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Metaphor

Authors can use any variety of techniques to hold the attention of their readers. One such technique is the use of figures of speech, which are ways of saying something other than in the ordinary or literal way. There are many kinds of figures of speech. In this article, we'll look at the metaphor.

What is a metaphor?

A metaphor is a figure of speech in which two persons or things are compared without the use of like or as. Metaphors often use the verb be to make a comparison. In a metaphor of this kind, one thing is another. Let's look at some examples:

The sound of my husband cleaning the shower is music to my ears.

The sun was a ball of fire.

In the first example, the sound of someone cleaning the shower is compared to the pleasant sound of music. In the second example, the writer compares the sun to a ball of fire. In these examples, the two things being compared are connected by a form of the verb be (is, was).

Do all metaphors use the verb be?

Metaphors do not always take the form of nouns joined by the verb be. Sometimes they are disguised as verbs, adjectives or adverbs. In the following examples, notice how the verb be is absent:

The sun fired up the sky with dazzling colours. (verb)

After a heated argument with his roommates, he stormed out of the house. (adjective and verb)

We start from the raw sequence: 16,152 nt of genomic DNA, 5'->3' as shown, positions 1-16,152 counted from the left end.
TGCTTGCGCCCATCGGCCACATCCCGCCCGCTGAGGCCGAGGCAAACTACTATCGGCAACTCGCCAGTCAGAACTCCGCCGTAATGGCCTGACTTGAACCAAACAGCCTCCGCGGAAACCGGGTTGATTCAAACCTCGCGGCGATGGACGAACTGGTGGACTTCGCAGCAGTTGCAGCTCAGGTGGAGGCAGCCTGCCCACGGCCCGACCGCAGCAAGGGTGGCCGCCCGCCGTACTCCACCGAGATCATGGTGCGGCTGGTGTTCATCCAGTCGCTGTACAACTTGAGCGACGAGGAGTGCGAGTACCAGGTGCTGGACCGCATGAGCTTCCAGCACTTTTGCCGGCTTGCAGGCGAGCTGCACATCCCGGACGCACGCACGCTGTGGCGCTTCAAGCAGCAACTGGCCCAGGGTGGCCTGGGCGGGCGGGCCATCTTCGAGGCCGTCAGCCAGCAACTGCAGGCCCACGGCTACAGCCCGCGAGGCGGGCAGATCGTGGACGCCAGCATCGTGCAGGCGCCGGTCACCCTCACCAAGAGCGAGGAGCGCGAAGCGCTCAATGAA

The Red River loops snakily through the valley. (verb and adverb)

Why use metaphors?

Not only do metaphors make your writing more interesting, but they make it easier for readers to grasp the meaning of what you have written. By using metaphors, you provide readers with concrete images that help them form a clear picture in their minds. To demonstrate, let's see what happens when we remove the metaphors from some of the examples above.

I like the sound of my husband cleaning the shower.

Without the metaphor, the sentence produces no effect on the reader, no picture in the reader's mind. With the metaphor The sound...is music to my ears, the reader gets a clear picture of the smile of pleasure on the wife's face as her husband cleans the shower.

The sun was hot and bright.

With no metaphor, the effect of the writing is flat. In contrast, the metaphor The sun was a ball of fire makes the writing come alive: the reader can picture the sun burning intensely in the sky with a dazzling display of reds, oranges and yellows.

How is a metaphor different from a simile?

A simile is a figure of speech that uses like or as to create a comparison. A metaphor, on the other hand, creates an implied comparison without using like or as.

Simile Metaphor
The Red River loops through the valley like a snake. The Red River loops snakily through the valley.
The sun was like a ball of fire. The sun was a ball of fire.
After the audition, Alina felt as light as a feather. After the audition, Alina floated home, her feet barely touching the ground.

Test yourself with our Simile or Metaphor? quiz.